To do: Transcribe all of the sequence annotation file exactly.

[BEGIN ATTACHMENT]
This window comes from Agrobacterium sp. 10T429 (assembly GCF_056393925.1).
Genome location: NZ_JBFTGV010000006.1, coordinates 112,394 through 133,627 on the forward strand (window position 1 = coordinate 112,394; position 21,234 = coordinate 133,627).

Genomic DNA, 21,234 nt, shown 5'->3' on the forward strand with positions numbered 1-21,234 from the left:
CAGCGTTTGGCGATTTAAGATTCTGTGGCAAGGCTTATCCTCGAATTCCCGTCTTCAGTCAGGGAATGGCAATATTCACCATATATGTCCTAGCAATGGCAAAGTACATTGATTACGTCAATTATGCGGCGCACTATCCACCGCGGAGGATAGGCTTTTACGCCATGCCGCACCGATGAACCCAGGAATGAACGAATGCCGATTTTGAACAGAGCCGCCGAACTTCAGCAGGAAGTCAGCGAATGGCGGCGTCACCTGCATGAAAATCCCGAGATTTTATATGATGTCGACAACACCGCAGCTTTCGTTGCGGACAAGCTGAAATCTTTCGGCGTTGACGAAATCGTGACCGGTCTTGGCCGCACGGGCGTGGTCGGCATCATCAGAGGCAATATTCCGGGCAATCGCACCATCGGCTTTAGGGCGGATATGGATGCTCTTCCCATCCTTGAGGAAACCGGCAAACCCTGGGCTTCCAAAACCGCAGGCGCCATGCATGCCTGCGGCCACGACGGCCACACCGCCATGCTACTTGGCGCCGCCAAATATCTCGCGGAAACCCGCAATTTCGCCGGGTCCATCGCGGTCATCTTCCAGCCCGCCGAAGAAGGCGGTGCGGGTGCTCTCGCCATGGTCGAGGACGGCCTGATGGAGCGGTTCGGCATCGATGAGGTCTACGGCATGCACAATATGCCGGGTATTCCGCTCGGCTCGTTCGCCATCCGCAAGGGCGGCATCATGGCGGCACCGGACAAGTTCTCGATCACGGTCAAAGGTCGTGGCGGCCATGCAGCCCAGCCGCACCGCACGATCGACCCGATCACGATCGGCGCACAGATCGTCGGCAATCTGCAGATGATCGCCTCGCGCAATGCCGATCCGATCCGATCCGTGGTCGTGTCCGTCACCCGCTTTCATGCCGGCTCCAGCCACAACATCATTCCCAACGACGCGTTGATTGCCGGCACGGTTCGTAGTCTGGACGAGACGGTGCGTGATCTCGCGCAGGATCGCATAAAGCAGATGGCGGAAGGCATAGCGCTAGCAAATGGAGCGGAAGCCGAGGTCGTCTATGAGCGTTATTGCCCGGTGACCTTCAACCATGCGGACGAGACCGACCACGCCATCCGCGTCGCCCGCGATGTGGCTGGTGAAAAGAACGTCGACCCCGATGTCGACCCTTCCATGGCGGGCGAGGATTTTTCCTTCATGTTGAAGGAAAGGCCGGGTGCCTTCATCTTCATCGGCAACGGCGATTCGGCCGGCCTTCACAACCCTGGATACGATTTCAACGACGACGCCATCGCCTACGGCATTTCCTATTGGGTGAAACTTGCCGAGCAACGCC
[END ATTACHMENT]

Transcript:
This window comes from Agrobacterium sp. 10T429 (assembly GCF_056393925.1).
Genome location: NZ_JBFTGV010000006.1, coordinates 112,394 through 133,627 on the forward strand (window position 1 = coordinate 112,394; position 21,234 = coordinate 133,627).

Genomic DNA, 21,234 nt, shown 5'->3' on the forward strand with positions numbered 1-21,234 from the left:
CAGCGTTTGGCGATTTAAGATTCTGTGGCAAGGCTTATCCTCGAATTCCCGTCTTCAGTCAGGGAATGGCAATATTCACCATATATGTCCTAGCAATGGCAAAGTACATTGATTACGTCAATTATGCGGCGCACTATCCACCGCGGAGGATAGGCTTTTACGCCATGCCGCACCGATGAACCCAGGAATGAACGAATGCCGATTTTGAACAGAGCCGCCGAACTTCAGCAGGAAGTCAGCGAATGGCGGCGTCACCTGCATGAAAATCCCGAGATTTTATATGATGTCGACAACACCGCAGCTTTCGTTGCGGACAAGCTGAAATCTTTCGGCGTTGACGAAATCGTGACCGGTCTTGGCCGCACGGGCGTGGTCGGCATCATCAGAGGCAATATTCCGGGCAATCGCACCATCGGCTTTAGGGCGGATATGGATGCTCTTCCCATCCTTGAGGAAACCGGCAAACCCTGGGCTTCCAAAACCGCAGGCGCCATGCATGCCTGCGGCCACGACGGCCACACCGCCATGCTACTTGGCGCCGCCAAATATCTCGCGGAAACCCGCAATTTCGCCGGGTCCATCGCGGTCATCTTCCAGCCCGCCGAAGAAGGCGGTGCGGGTGCTCTCGCCATGGTCGAGGACGGCCTGATGGAGCGGTTCGGCATCGATGAGGTCTACGGCATGCACAATATGCCGGGTATTCCGCTCGGCTCGTTCGCCATCCGCAAGGGCGGCATCATGGCGGCACCGGACAAGTTCTCGATCACGGTCAAAGGTCGTGGCGGCCATGCAGCCCAGCCGCACCGCACGATCGACCCGATCACGATCGGCGCACAGATCGTCGGCAATCTGCAGATGATCGCCTCGCGCAATGCCGATCCGATCCGATCCGTGGTCGTGTCCGTCACCCGCTTTCATGCCGGCTCCAGCCACAACATCATTCCCAACGACGCGTTGATTGCCGGCACGGTTCGTAGTCTGGACGAGACGGTGCGTGATCTCGCGCAGGATCGCATAAAGCAGATGGCGGAAGGCATAGCGCTAGCAAATGGAGCGGAAGCCGAGGTCGTCTATGAGCGTTATTGCCCGGTGACCTTCAACCATGCGGACGAGACCGACCACGCCATCCGCGTCGCCCGCGATGTGGCTGGTGAAAAGAACGTCGACCCCGATGTCGACCCTTCCATGGCGGGCGAGGATTTTTCCTTCATGTTGAAGGAAAGGCCGGGTGCCTTCATCTTCATCGGCAACGGCGATTCGGCCGGCCTTCACAACCCTGGATACGATTTCAACGACGACGCCATCGCCTACGGCATTTCCTATTGGGTGAAACTTGCCGAGCAACGCC